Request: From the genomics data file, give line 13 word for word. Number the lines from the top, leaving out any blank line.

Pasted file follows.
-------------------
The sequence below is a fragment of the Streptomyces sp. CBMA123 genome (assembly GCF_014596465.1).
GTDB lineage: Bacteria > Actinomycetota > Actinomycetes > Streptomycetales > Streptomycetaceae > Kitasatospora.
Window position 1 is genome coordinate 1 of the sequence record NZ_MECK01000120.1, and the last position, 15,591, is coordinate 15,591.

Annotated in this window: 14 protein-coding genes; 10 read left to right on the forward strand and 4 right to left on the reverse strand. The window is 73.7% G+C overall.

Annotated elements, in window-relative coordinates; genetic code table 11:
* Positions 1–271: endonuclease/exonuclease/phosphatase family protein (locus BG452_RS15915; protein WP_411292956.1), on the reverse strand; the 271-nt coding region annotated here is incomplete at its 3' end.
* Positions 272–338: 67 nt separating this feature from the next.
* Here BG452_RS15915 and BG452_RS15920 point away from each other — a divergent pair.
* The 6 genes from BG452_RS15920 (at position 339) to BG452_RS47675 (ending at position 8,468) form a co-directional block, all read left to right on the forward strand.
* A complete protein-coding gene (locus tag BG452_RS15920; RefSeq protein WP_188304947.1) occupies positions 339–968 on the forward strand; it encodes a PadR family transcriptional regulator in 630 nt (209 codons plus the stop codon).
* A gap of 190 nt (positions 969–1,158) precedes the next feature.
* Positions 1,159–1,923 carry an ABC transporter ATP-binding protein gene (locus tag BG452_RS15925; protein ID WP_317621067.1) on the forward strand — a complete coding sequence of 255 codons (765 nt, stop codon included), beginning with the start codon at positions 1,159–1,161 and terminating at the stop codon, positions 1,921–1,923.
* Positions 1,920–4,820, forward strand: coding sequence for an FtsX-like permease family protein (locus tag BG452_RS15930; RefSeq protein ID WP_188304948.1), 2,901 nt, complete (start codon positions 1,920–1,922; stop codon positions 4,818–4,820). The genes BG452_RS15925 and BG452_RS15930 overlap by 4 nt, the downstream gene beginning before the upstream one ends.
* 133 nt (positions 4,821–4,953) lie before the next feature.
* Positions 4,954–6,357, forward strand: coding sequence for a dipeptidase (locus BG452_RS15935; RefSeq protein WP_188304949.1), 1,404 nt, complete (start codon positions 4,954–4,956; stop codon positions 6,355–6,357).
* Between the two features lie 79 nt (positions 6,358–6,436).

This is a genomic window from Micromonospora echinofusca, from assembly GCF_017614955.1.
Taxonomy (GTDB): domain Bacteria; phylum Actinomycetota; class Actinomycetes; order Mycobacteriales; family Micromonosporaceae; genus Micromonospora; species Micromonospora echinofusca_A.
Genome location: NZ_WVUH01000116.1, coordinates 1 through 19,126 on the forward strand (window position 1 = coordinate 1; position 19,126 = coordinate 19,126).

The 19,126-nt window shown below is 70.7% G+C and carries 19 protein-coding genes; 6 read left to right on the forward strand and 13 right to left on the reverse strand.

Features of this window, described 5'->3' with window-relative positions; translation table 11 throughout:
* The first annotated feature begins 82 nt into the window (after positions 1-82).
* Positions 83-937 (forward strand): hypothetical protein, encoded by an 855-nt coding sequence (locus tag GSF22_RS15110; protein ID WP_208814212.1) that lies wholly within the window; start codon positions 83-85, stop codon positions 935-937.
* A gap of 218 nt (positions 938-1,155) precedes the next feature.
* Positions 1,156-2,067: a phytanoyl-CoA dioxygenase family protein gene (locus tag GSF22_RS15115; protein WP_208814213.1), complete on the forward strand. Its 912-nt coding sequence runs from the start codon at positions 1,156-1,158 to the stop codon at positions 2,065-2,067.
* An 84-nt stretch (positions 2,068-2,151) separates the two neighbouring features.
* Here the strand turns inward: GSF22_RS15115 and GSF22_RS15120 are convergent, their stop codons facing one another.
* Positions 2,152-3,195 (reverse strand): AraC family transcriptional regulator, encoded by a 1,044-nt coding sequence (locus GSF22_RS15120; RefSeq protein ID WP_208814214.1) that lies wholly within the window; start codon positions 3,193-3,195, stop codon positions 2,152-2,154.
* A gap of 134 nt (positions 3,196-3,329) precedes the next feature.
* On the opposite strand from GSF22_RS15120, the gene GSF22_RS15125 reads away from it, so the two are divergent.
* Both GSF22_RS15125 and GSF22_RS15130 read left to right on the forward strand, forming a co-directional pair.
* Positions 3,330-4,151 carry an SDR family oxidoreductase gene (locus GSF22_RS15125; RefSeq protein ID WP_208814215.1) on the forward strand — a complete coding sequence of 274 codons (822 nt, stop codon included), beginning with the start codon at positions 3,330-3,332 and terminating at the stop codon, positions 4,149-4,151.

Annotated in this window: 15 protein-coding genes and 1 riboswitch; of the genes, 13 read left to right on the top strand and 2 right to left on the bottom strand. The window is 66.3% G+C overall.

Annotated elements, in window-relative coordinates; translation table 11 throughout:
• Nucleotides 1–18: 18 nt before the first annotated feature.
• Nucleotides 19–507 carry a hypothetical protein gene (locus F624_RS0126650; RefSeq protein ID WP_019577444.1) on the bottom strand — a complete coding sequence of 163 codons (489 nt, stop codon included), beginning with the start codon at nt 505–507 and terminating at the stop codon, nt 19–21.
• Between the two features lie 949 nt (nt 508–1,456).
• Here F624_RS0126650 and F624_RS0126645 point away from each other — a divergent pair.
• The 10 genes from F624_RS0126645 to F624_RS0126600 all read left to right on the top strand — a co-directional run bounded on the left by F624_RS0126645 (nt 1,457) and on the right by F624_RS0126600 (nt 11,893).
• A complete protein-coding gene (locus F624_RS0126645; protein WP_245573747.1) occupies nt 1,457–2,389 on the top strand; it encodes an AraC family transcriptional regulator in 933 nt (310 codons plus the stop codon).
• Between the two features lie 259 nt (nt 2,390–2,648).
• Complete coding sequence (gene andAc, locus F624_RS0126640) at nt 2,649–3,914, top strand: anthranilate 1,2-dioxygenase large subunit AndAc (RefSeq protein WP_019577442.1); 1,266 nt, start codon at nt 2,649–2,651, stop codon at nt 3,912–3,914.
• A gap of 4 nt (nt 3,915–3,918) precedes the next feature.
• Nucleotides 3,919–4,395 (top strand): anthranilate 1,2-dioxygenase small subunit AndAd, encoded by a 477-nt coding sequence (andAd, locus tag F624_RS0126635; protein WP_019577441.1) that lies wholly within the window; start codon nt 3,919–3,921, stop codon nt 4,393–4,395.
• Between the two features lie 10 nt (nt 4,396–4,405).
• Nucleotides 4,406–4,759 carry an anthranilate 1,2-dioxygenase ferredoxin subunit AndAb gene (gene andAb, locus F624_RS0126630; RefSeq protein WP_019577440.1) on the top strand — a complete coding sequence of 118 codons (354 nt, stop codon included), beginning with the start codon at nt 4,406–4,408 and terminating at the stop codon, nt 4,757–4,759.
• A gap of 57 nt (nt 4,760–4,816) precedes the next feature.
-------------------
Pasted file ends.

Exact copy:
* Positions 1,920–4,820, forward strand: coding sequence for an FtsX-like permease family protein (locus tag BG452_RS15930; RefSeq protein ID WP_188304948.1), 2,901 nt, complete (start codon positions 1,920–1,922; stop codon positions 4,818–4,820). The genes BG452_RS15925 and BG452_RS15930 overlap by 4 nt, the downstream gene beginning before the upstream one ends.